NEW YORK -- After Ons Jabeur's forehand sailed out of bounds, Iga Swiatek immediately dropped to the ground and covered her eyes with her hands. Polish flags waved and "Iga" chants erupted around Arthur Ashe Stadium.
Swiatek had just won the US Open, her third career major title and second of the year, with a 6-2, 7-6 (5) victory over Jabeur, and in that moment proved she is now the long-awaited dominant force in women's tennis.
But even she seemed shocked while receiving her trophy after the match -- and not just because of the $2.6 million check she was presented.
"I'm pretty glad it's not in cash," she joked.
Having proved she was the best in the world on clay, there still were questions about her hard-court game.
"I'm not expecting a lot, especially before this tournament, it was a challenging time," Swiatek said on the court, while wearing a new Asics jacket featuring "1GA" and three stars to represent each major win. "Coming back from winning a Grand Slam is tricky, even if Roland Garros was the second [major title], I needed to stay composed and focus on the goals.
"It's challenging. New York is loud, it's so crazy. There are so many temptations in the city, so many people I've met who are inspiring, I'm so proud of how I've handled it mentally."
While Serena Williams' impending retirement consumed the headlines during the first week of the tournament, Swiatek proved during her impressive fortnight that she was the heir apparent to Williams' former role as the tour's superstar. There have been others in recent years to achieve steady success -- including Naomi Osaka, who has won four hard-court major titles, and the recently retired Ashleigh Barty, who won a Grand Slam on every surface -- but Swiatek's time is now. She is a contender wherever she plays.
It was the seventh title of the season for Swiatek -- the most by a woman on tour since Williams in 2014 -- and Swiatek became the first woman to win multiple majors in the same year since Angelique Kerber in 2016. Swiatek has held the No. 1 ranking since April, and she now has double the points of Jabeur, who will return to the No. 2 spot Monday.
Even the devastated Jabeur, who fought back to force a second-set tiebreak after a lopsided first set that lasted just 29 minutes, acknowledged the US Open title belonged with Swiatek after the match.
"I really tried but Iga didn't make it easy for me," Jabeur said on court. "She deserved to win today. I don't like her very much right now, but it's OK."
It's been an incredible rise over the past two years for the Polish star. Swiatek, a former junior champion, arrived at Roland Garros for the pandemic-delayed French Open in 2020 ranked No. 54 in the world and was barely on the radar. She left Paris a champion.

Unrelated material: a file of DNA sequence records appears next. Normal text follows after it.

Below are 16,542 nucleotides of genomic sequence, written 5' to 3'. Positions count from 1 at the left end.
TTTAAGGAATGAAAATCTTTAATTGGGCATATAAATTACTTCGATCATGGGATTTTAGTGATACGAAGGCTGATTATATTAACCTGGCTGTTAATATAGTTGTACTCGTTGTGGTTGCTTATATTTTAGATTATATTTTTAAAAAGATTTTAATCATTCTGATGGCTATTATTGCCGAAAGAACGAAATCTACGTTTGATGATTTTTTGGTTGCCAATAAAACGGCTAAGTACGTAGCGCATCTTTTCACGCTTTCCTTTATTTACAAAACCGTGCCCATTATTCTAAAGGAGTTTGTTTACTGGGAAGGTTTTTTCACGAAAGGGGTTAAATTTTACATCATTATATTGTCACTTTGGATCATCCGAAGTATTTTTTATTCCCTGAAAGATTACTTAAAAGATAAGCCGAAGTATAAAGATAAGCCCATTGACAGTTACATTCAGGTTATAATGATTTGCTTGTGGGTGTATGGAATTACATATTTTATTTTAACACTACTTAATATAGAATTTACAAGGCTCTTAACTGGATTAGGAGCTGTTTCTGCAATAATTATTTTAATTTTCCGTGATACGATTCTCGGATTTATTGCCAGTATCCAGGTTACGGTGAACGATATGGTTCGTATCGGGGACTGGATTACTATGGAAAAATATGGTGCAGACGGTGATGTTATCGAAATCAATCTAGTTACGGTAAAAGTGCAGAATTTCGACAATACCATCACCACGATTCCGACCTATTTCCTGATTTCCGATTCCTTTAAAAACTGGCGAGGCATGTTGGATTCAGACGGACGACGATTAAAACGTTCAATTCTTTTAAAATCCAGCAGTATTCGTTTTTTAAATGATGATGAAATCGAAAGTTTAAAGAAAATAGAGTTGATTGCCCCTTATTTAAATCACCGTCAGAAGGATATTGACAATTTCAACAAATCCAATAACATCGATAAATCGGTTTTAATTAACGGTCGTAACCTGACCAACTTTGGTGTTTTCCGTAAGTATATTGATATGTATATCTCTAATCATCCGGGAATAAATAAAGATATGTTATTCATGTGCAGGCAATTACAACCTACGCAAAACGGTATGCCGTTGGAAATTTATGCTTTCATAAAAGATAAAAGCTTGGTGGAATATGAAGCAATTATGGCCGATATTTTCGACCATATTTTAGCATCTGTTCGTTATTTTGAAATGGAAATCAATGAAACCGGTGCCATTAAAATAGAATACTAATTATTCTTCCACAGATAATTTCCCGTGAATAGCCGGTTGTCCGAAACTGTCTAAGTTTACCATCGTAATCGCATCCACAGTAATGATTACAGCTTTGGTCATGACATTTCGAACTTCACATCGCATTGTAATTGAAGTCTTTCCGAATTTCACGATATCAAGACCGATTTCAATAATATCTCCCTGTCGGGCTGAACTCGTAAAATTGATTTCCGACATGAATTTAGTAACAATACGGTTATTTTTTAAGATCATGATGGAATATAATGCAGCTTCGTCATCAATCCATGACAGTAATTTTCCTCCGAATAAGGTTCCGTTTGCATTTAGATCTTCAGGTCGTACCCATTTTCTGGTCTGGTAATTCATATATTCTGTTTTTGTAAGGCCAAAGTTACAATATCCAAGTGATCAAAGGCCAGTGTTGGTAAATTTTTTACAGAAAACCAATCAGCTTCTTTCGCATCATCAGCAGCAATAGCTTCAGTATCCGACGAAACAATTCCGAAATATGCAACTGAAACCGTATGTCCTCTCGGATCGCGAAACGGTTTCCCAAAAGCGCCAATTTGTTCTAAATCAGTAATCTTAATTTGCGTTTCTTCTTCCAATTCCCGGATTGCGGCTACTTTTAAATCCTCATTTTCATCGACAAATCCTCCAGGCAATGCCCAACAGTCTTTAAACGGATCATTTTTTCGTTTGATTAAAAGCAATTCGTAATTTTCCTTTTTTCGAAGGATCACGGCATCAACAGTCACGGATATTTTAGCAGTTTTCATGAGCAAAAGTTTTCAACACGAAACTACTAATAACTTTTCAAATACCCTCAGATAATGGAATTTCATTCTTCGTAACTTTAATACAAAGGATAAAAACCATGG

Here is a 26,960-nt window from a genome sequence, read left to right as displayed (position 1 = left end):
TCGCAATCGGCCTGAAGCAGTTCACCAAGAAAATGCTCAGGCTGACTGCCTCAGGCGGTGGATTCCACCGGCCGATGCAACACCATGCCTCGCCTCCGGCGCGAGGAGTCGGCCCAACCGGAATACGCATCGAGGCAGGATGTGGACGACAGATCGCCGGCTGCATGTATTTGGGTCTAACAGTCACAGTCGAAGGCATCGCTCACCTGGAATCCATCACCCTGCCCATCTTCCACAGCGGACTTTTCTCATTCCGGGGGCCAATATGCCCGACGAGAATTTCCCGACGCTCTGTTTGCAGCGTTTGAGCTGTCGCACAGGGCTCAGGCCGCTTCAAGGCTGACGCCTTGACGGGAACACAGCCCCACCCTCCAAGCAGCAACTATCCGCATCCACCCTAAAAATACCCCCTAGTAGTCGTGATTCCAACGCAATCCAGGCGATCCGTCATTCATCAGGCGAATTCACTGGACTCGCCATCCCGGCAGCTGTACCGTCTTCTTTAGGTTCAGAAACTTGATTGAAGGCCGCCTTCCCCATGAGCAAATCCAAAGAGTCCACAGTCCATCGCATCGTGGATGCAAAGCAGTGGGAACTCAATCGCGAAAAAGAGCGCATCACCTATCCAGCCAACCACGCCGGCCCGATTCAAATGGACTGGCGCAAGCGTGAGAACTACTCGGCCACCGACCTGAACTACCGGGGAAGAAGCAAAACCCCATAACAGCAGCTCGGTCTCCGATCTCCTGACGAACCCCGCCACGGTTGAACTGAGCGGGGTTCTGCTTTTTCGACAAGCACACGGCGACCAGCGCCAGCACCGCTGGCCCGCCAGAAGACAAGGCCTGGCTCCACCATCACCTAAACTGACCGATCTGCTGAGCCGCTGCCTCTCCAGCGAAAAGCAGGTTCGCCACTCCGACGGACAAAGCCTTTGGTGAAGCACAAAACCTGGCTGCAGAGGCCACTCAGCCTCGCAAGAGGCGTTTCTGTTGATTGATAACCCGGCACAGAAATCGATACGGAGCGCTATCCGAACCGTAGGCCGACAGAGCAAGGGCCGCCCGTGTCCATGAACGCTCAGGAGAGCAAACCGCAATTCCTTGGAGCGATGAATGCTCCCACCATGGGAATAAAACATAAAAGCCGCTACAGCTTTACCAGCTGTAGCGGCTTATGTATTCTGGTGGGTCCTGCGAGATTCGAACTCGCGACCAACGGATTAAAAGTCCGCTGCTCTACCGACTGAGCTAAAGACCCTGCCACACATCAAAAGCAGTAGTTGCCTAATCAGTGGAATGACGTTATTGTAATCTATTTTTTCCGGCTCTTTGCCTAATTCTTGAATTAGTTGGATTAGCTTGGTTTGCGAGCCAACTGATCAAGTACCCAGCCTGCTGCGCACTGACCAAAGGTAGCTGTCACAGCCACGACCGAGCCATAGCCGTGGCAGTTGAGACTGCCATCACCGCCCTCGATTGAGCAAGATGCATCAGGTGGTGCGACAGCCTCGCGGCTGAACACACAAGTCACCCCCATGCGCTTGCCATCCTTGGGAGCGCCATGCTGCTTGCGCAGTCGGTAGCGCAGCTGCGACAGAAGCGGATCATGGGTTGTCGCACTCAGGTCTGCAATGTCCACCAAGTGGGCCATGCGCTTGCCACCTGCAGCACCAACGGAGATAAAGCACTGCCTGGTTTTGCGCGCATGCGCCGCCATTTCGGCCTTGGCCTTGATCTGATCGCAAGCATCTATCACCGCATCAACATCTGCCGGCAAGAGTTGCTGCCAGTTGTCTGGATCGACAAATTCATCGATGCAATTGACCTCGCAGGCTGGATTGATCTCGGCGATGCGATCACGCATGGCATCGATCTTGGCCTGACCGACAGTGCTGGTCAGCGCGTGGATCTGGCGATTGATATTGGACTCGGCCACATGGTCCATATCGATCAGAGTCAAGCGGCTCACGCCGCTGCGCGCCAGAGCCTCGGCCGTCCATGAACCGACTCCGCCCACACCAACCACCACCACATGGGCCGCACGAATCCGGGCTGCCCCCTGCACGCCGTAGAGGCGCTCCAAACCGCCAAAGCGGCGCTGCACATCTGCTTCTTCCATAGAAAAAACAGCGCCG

Following the breakthrough victory, Swiatek was candid about her desire to be more consistent and recognized that had been a recent struggle for many in the women's game. She has more than made good on that hope. The 21-year-old is now the youngest three-time Grand Slam champion since Maria Sharapova in 2008.
During 2022 alone, she had an astounding 37-match win streak and dropped just one set during her title run at Roland Garros. In the final, she lost just four games to budding superstar Coco Gauff.
Swiatek showed throughout the summer that she wasn't as comfortable on the hard court as she was on clay, and publicly expressed her displeasure about the balls used during the US Open swing last month, but she found ways to win when it counted most. She needed three sets in two of her matches, in the fourth round and the semifinals, en route to the final. She later said those challenges gave her more confidence.
"It kind of gives you a little bit of that trust that you can handle any situation that is out there," Swiatek said Thursday. "Yeah, maybe some just confidence that next time you know what skill to choose and what solution to have, kind of. It's the best experience you can have for next matches, for sure."
She had no issues with confidence Saturday. She was far from flawless -- recording more unforced errors than winners, as she had done for every match of the tournament -- but found a way to win even when Jabeur raised her level in the second set.
Off the court, Swiatek has emerged as one of the tour's more outspoken leaders, much like Williams was for so many years. She has worn a Ukrainian flag ribbon on her hat since the start of the Russian invasion of the country, and has organized multiple exhibitions to raise money for humanitarian aid and awareness, including during a "Tennis Plays for Peace" event ahead of the US Open at Louis Armstrong Stadium. Though she is naturally introverted, having a cause seems to have invigorated Swiatek and given her something more to play for than just herself.
Moments after Swiatek's win Saturday evening, she brought her trophy to the ESPN set outside Arthur Ashe for a live interview. Thousands of fans gathered behind her, a sea of red and white, chanting her name and phrases in Polish and cheering her every word. Swiatek said during the interview that her rise in the sport began during the pandemic with few fans in attendance at events. But she looked at home, completely at ease with the big crowd and the spotlight.
When host Chris McKendry mentioned to Swiatek she had never seen a crowd quite like the one gathered except maybe for Rafael Nadal, Swiatek confidently interrupted and perhaps subconsciously shared where she too views her current spot in the sport.
"And for Serena."